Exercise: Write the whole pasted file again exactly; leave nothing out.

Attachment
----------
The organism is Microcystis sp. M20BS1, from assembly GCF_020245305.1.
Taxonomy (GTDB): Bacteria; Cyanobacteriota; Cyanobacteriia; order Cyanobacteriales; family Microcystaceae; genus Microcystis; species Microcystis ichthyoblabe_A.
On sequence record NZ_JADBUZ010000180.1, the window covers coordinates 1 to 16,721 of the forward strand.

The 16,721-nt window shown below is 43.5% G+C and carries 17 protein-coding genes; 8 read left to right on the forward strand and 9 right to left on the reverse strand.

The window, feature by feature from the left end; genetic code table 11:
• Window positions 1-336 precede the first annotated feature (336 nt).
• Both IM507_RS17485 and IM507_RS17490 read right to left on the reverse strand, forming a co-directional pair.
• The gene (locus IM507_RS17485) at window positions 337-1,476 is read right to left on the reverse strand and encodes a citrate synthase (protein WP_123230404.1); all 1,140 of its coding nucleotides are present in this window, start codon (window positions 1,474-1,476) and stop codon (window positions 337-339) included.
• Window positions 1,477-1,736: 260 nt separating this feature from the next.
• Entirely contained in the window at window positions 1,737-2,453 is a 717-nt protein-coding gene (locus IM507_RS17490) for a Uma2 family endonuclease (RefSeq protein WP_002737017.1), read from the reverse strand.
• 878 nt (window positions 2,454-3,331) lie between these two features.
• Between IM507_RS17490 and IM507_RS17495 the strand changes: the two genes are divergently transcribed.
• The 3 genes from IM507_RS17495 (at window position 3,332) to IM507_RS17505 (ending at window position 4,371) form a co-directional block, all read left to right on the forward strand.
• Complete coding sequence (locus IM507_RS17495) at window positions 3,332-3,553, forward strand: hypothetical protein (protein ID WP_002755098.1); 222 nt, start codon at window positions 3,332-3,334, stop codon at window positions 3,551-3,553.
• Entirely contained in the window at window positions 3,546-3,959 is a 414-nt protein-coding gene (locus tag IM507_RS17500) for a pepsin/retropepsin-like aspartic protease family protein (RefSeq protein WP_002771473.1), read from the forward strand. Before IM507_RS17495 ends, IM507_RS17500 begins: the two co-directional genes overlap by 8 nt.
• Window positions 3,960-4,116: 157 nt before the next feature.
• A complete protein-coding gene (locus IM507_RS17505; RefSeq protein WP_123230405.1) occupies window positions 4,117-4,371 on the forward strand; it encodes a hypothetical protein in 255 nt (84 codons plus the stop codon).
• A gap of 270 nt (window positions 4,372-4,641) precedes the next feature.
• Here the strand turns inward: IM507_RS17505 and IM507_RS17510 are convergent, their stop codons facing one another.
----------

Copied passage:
The organism is Microcystis sp. M20BS1, from assembly GCF_020245305.1.
Taxonomy (GTDB): Bacteria; Cyanobacteriota; Cyanobacteriia; order Cyanobacteriales; family Microcystaceae; genus Microcystis; species Microcystis ichthyoblabe_A.
On sequence record NZ_JADBUZ010000180.1, the window covers coordinates 1 to 16,721 of the forward strand.

The 16,721-nt window shown below is 43.5% G+C and carries 17 protein-coding genes; 8 read left to right on the forward strand and 9 right to left on the reverse strand.

The window, feature by feature from the left end; genetic code table 11:
• Window positions 1-336 precede the first annotated feature (336 nt).
• Both IM507_RS17485 and IM507_RS17490 read right to left on the reverse strand, forming a co-directional pair.
• The gene (locus IM507_RS17485) at window positions 337-1,476 is read right to left on the reverse strand and encodes a citrate synthase (protein WP_123230404.1); all 1,140 of its coding nucleotides are present in this window, start codon (window positions 1,474-1,476) and stop codon (window positions 337-339) included.
• Window positions 1,477-1,736: 260 nt separating this feature from the next.
• Entirely contained in the window at window positions 1,737-2,453 is a 717-nt protein-coding gene (locus IM507_RS17490) for a Uma2 family endonuclease (RefSeq protein WP_002737017.1), read from the reverse strand.
• 878 nt (window positions 2,454-3,331) lie between these two features.
• Between IM507_RS17490 and IM507_RS17495 the strand changes: the two genes are divergently transcribed.
• The 3 genes from IM507_RS17495 (at window position 3,332) to IM507_RS17505 (ending at window position 4,371) form a co-directional block, all read left to right on the forward strand.
• Complete coding sequence (locus IM507_RS17495) at window positions 3,332-3,553, forward strand: hypothetical protein (protein ID WP_002755098.1); 222 nt, start codon at window positions 3,332-3,334, stop codon at window positions 3,551-3,553.
• Entirely contained in the window at window positions 3,546-3,959 is a 414-nt protein-coding gene (locus tag IM507_RS17500) for a pepsin/retropepsin-like aspartic protease family protein (RefSeq protein WP_002771473.1), read from the forward strand. Before IM507_RS17495 ends, IM507_RS17500 begins: the two co-directional genes overlap by 8 nt.
• Window positions 3,960-4,116: 157 nt before the next feature.
• A complete protein-coding gene (locus IM507_RS17505; RefSeq protein WP_123230405.1) occupies window positions 4,117-4,371 on the forward strand; it encodes a hypothetical protein in 255 nt (84 codons plus the stop codon).
• A gap of 270 nt (window positions 4,372-4,641) precedes the next feature.
• Here the strand turns inward: IM507_RS17505 and IM507_RS17510 are convergent, their stop codons facing one another.